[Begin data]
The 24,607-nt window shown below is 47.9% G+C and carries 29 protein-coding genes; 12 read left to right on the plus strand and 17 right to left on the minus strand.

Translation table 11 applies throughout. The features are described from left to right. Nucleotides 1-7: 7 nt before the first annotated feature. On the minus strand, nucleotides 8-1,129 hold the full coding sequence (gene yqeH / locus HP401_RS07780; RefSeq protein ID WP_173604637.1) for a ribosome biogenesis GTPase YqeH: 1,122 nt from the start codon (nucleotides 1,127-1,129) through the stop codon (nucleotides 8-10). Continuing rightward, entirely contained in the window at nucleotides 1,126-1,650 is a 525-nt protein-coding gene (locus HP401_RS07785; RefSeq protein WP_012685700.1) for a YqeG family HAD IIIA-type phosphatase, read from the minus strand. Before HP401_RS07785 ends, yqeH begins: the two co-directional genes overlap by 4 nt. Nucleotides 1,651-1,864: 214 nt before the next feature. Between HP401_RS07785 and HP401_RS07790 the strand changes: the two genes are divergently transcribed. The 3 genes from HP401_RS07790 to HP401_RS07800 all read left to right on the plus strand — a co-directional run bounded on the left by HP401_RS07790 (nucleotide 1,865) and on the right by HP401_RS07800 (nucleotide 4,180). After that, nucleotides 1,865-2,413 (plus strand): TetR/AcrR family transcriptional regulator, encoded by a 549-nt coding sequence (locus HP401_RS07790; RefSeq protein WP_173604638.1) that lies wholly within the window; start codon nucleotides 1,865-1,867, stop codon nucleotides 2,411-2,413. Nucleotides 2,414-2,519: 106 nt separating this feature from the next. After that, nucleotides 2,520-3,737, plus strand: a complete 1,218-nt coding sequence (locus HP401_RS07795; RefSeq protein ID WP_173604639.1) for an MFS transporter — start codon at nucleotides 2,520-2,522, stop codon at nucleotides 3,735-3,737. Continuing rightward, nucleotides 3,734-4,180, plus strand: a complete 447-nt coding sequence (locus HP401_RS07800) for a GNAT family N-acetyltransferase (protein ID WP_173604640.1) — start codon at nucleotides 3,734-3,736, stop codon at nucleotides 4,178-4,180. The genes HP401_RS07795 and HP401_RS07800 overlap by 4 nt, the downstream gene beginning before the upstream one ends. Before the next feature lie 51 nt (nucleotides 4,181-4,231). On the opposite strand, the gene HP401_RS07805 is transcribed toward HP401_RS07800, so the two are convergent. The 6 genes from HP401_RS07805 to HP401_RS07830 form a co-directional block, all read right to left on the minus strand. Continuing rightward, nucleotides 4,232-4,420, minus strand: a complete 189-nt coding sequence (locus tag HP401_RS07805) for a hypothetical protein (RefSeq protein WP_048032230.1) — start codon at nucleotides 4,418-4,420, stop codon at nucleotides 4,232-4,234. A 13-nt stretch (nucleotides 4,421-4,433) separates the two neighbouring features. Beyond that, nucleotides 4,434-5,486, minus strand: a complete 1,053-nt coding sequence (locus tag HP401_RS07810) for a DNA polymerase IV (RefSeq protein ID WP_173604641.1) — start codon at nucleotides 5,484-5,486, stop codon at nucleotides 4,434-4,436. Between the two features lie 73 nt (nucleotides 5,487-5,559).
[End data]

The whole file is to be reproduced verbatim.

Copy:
The 24,607-nt window shown below is 47.9% G+C and carries 29 protein-coding genes; 12 read left to right on the plus strand and 17 right to left on the minus strand.

Translation table 11 applies throughout. The features are described from left to right. Nucleotides 1-7: 7 nt before the first annotated feature. On the minus strand, nucleotides 8-1,129 hold the full coding sequence (gene yqeH / locus HP401_RS07780; RefSeq protein ID WP_173604637.1) for a ribosome biogenesis GTPase YqeH: 1,122 nt from the start codon (nucleotides 1,127-1,129) through the stop codon (nucleotides 8-10). Continuing rightward, entirely contained in the window at nucleotides 1,126-1,650 is a 525-nt protein-coding gene (locus HP401_RS07785; RefSeq protein WP_012685700.1) for a YqeG family HAD IIIA-type phosphatase, read from the minus strand. Before HP401_RS07785 ends, yqeH begins: the two co-directional genes overlap by 4 nt. Nucleotides 1,651-1,864: 214 nt before the next feature. Between HP401_RS07785 and HP401_RS07790 the strand changes: the two genes are divergently transcribed. The 3 genes from HP401_RS07790 to HP401_RS07800 all read left to right on the plus strand — a co-directional run bounded on the left by HP401_RS07790 (nucleotide 1,865) and on the right by HP401_RS07800 (nucleotide 4,180). After that, nucleotides 1,865-2,413 (plus strand): TetR/AcrR family transcriptional regulator, encoded by a 549-nt coding sequence (locus HP401_RS07790; RefSeq protein WP_173604638.1) that lies wholly within the window; start codon nucleotides 1,865-1,867, stop codon nucleotides 2,411-2,413. Nucleotides 2,414-2,519: 106 nt separating this feature from the next. After that, nucleotides 2,520-3,737, plus strand: a complete 1,218-nt coding sequence (locus HP401_RS07795; RefSeq protein ID WP_173604639.1) for an MFS transporter — start codon at nucleotides 2,520-2,522, stop codon at nucleotides 3,735-3,737. Continuing rightward, nucleotides 3,734-4,180, plus strand: a complete 447-nt coding sequence (locus HP401_RS07800) for a GNAT family N-acetyltransferase (protein ID WP_173604640.1) — start codon at nucleotides 3,734-3,736, stop codon at nucleotides 4,178-4,180. The genes HP401_RS07795 and HP401_RS07800 overlap by 4 nt, the downstream gene beginning before the upstream one ends. Before the next feature lie 51 nt (nucleotides 4,181-4,231). On the opposite strand, the gene HP401_RS07805 is transcribed toward HP401_RS07800, so the two are convergent. The 6 genes from HP401_RS07805 to HP401_RS07830 form a co-directional block, all read right to left on the minus strand. Continuing rightward, nucleotides 4,232-4,420, minus strand: a complete 189-nt coding sequence (locus tag HP401_RS07805) for a hypothetical protein (RefSeq protein WP_048032230.1) — start codon at nucleotides 4,418-4,420, stop codon at nucleotides 4,232-4,234. A 13-nt stretch (nucleotides 4,421-4,433) separates the two neighbouring features. Beyond that, nucleotides 4,434-5,486, minus strand: a complete 1,053-nt coding sequence (locus tag HP401_RS07810) for a DNA polymerase IV (RefSeq protein ID WP_173604641.1) — start codon at nucleotides 5,484-5,486, stop codon at nucleotides 4,434-4,436. Between the two features lie 73 nt (nucleotides 5,487-5,559).